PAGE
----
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Public Sector Wages

Recently the federal government announced it would return about $20B in funding to Canada’s health care system. Most of this is likely to go to increasing the wages of the various professionals in the health care system. Doctors in New Brunswick want more; paramedics in Calgary want more; everyone in the health system wants more. It is hard to know if their demands or reasonable or not.

In the private sector, wages and salaries are set mostly by the law of supply and demand. If an employer wants a certain kind of worker, the employer has to pay a certain price for that worker. Otherwise that worker can go somewhere else to get the going rate.

Private employers also recognize that if they pay too much, market forces—namely the employer’s products and services becoming too expensive—will eventually lower the wage of these workers. These forces are part of the magic of a working free market.

When we look at the public sector, however, free market principles apply little to establish a wage equilibrium for an occupation. For example, a nurse cannot offer her talents and training to the private sector, where there are few positions available for nurses. Instead, we have come to some kind of understanding of what a nurse or any other public sector position is worth—and usually public sector unions play a big part in creating this understanding.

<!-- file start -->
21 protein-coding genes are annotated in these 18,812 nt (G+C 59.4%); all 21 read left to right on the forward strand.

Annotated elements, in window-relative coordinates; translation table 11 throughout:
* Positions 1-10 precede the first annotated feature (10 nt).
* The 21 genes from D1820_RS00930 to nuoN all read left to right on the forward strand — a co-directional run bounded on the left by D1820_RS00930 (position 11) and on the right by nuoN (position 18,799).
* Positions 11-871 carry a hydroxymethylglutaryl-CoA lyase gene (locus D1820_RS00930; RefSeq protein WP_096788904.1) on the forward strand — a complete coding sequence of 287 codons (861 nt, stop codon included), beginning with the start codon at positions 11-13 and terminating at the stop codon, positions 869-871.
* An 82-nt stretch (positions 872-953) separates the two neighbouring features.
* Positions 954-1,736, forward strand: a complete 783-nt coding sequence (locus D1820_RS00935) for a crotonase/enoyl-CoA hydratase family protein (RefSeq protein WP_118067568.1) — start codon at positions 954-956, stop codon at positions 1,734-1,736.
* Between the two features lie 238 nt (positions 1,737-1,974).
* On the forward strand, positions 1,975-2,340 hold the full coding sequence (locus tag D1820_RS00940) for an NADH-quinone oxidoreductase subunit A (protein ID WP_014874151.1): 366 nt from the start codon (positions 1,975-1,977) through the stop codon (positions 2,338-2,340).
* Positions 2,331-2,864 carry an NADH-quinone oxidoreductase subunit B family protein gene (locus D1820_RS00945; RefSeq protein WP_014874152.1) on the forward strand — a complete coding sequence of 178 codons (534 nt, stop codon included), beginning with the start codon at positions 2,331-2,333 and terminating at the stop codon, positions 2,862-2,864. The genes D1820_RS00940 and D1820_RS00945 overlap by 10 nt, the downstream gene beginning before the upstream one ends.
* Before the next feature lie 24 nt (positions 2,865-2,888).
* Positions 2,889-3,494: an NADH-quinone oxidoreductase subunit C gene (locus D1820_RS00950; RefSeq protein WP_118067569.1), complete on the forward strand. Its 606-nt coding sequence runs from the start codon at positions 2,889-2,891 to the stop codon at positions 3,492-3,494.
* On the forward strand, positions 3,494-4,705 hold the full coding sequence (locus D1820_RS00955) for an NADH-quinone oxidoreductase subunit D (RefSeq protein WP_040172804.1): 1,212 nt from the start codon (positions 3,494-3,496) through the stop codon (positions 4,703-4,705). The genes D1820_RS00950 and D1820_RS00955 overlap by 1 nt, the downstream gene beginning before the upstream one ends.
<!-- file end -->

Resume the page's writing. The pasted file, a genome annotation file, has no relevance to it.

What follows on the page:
But this understanding is not a free market solution: we really have no idea whether we are paying too little or too much. Therefore I propose we create a new yardstick to determine the wages of public sector employees: the rate of public employee attrition.

A little employee attrition is actually a good thing. It allows new energy, new skills, and new ideas into an organization. It also allows employees are not satisfied with their work to move on to bigger and better occupations—and the employer is not saddled with a somewhat unproductive employee.

Too much attrition is not a good thing. Too much experience and workplace stability can be lost as well as mentoring opportunities for the new employees. Therefore a public sector institution should strive to keep attrition at a certain rate—not too high and not too low. If the attrition rate becomes too high, wages should automatically be raised to entice current employees to stay. In other words, if public sector employees want a raise, they have wait for a certain number of them to move to greener pastures.

The attrition yardstick has another very important feature. Most managers will actually have to manage well to keep their employee costs lower. If they cannot keep employees happy, good employees will leave to other public sector institutions that are better managed or to the private sector, and the wages of the less productive employees will rise. In other words, we would now have a mechanism to know if public sector managers are actually worth the money we are paying them.

Maybe a version of the free market can work in the public sector after all. We only need a little imagination.

Copyright 2000 by Dave Volek

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© 2009 Dave Volek. All Rights Reserved.